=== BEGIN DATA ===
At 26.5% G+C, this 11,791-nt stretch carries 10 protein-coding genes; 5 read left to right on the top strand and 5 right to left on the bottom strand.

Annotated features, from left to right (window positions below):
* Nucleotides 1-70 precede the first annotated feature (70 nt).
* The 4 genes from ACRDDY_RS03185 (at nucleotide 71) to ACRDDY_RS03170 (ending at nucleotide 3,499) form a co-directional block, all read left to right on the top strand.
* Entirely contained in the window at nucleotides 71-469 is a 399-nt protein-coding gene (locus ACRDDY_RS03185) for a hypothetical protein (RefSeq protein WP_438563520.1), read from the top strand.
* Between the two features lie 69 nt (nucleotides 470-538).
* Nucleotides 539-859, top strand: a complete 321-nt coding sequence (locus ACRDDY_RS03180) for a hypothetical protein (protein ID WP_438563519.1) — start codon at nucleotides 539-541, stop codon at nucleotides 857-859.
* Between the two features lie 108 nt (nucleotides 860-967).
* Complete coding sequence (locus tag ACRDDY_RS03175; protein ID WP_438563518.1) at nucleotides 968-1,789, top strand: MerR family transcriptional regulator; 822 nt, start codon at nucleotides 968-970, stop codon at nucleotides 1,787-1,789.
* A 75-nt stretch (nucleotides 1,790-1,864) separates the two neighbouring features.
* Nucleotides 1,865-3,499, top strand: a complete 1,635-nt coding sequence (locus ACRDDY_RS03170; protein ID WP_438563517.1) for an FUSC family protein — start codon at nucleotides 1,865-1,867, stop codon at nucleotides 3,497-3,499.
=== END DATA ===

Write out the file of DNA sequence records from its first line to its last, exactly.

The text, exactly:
At 26.5% G+C, this 11,791-nt stretch carries 10 protein-coding genes; 5 read left to right on the top strand and 5 right to left on the bottom strand.

Annotated features, from left to right (window positions below):
* Nucleotides 1-70 precede the first annotated feature (70 nt).
* The 4 genes from ACRDDY_RS03185 (at nucleotide 71) to ACRDDY_RS03170 (ending at nucleotide 3,499) form a co-directional block, all read left to right on the top strand.
* Entirely contained in the window at nucleotides 71-469 is a 399-nt protein-coding gene (locus ACRDDY_RS03185) for a hypothetical protein (RefSeq protein WP_438563520.1), read from the top strand.
* Between the two features lie 69 nt (nucleotides 470-538).
* Nucleotides 539-859, top strand: a complete 321-nt coding sequence (locus ACRDDY_RS03180) for a hypothetical protein (protein ID WP_438563519.1) — start codon at nucleotides 539-541, stop codon at nucleotides 857-859.
* Between the two features lie 108 nt (nucleotides 860-967).
* Complete coding sequence (locus tag ACRDDY_RS03175; protein ID WP_438563518.1) at nucleotides 968-1,789, top strand: MerR family transcriptional regulator; 822 nt, start codon at nucleotides 968-970, stop codon at nucleotides 1,787-1,789.
* A 75-nt stretch (nucleotides 1,790-1,864) separates the two neighbouring features.
* Nucleotides 1,865-3,499, top strand: a complete 1,635-nt coding sequence (locus ACRDDY_RS03170; protein ID WP_438563517.1) for an FUSC family protein — start codon at nucleotides 1,865-1,867, stop codon at nucleotides 3,497-3,499.